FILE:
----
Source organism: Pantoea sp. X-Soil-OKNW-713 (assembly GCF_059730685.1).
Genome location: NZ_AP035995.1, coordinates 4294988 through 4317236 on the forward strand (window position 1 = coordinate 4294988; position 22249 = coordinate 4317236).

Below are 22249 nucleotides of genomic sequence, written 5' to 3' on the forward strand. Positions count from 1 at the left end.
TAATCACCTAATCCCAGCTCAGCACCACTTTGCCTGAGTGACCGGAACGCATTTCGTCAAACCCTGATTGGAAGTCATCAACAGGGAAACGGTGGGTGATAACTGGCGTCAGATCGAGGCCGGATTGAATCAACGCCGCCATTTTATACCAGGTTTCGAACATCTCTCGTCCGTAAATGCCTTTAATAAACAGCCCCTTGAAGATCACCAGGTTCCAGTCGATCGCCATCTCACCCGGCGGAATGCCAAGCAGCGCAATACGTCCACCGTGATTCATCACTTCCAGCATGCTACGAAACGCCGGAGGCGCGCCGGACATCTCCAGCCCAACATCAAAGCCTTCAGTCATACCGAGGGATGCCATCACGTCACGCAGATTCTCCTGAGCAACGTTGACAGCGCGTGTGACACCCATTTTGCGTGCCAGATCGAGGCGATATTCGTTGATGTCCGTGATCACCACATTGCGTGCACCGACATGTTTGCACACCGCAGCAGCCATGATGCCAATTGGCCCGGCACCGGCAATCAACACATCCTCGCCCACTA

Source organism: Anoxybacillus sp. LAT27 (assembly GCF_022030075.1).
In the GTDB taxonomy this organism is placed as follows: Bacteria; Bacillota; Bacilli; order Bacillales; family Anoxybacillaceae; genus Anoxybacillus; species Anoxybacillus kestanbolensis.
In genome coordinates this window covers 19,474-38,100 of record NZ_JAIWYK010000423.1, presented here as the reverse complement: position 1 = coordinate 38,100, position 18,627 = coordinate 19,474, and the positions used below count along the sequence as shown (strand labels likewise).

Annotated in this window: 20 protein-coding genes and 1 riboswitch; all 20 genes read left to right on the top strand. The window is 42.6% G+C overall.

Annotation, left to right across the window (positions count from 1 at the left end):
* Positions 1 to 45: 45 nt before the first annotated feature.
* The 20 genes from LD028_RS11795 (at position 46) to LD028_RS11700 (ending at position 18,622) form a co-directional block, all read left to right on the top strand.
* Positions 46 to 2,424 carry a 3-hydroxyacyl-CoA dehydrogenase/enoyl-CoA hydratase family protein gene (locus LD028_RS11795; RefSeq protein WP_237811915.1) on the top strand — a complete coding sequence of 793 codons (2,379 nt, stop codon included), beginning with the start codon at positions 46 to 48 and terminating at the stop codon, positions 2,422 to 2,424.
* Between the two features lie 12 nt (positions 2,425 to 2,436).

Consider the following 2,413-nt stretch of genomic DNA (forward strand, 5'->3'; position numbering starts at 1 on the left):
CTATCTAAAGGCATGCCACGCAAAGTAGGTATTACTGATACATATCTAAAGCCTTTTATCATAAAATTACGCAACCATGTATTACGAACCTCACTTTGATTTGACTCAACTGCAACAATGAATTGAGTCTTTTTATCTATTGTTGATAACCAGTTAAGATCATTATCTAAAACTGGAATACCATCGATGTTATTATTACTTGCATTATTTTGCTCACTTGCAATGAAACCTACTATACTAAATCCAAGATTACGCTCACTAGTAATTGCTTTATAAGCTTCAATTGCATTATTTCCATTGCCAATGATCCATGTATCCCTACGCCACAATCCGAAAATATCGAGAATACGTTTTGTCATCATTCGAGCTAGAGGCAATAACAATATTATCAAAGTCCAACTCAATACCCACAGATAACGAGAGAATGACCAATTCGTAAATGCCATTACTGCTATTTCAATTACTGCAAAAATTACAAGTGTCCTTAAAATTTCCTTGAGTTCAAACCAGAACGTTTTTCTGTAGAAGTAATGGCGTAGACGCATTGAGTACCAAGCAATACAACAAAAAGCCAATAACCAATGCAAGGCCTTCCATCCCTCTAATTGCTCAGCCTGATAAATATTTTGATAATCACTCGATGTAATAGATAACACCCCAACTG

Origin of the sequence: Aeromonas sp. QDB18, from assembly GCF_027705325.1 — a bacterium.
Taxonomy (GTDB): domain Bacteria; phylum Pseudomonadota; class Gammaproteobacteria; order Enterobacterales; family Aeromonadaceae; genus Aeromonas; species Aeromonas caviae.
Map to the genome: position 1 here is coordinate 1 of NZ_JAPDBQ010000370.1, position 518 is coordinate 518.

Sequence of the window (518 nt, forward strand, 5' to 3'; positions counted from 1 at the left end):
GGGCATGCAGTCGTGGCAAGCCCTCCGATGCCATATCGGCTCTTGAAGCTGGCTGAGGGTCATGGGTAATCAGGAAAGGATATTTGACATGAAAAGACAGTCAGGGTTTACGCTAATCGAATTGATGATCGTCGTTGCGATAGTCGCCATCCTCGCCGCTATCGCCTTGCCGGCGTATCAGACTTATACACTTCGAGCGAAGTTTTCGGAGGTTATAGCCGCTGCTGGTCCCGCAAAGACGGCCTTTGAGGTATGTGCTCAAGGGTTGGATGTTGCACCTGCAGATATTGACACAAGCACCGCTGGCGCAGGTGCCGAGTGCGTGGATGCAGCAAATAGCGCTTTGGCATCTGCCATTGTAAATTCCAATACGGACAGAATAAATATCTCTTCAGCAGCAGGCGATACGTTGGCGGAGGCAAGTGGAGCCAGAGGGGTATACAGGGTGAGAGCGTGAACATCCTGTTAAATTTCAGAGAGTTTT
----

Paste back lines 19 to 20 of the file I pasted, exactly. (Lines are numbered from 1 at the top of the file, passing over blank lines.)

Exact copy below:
Sequence of the window (518 nt, forward strand, 5' to 3'; positions counted from 1 at the left end):
GGGCATGCAGTCGTGGCAAGCCCTCCGATGCCATATCGGCTCTTGAAGCTGGCTGAGGGTCATGGGTAATCAGGAAAGGATATTTGACATGAAAAGACAGTCAGGGTTTACGCTAATCGAATTGATGATCGTCGTTGCGATAGTCGCCATCCTCGCCGCTATCGCCTTGCCGGCGTATCAGACTTATACACTTCGAGCGAAGTTTTCGGAGGTTATAGCCGCTGCTGGTCCCGCAAAGACGGCCTTTGAGGTATGTGCTCAAGGGTTGGATGTTGCACCTGCAGATATTGACACAAGCACCGCTGGCGCAGGTGCCGAGTGCGTGGATGCAGCAAATAGCGCTTTGGCATCTGCCATTGTAAATTCCAATACGGACAGAATAAATATCTCTTCAGCAGCAGGCGATACGTTGGCGGAGGCAAGTGGAGCCAGAGGGGTATACAGGGTGAGAGCGTGAACATCCTGTTAAATTTCAGAGAGTTTT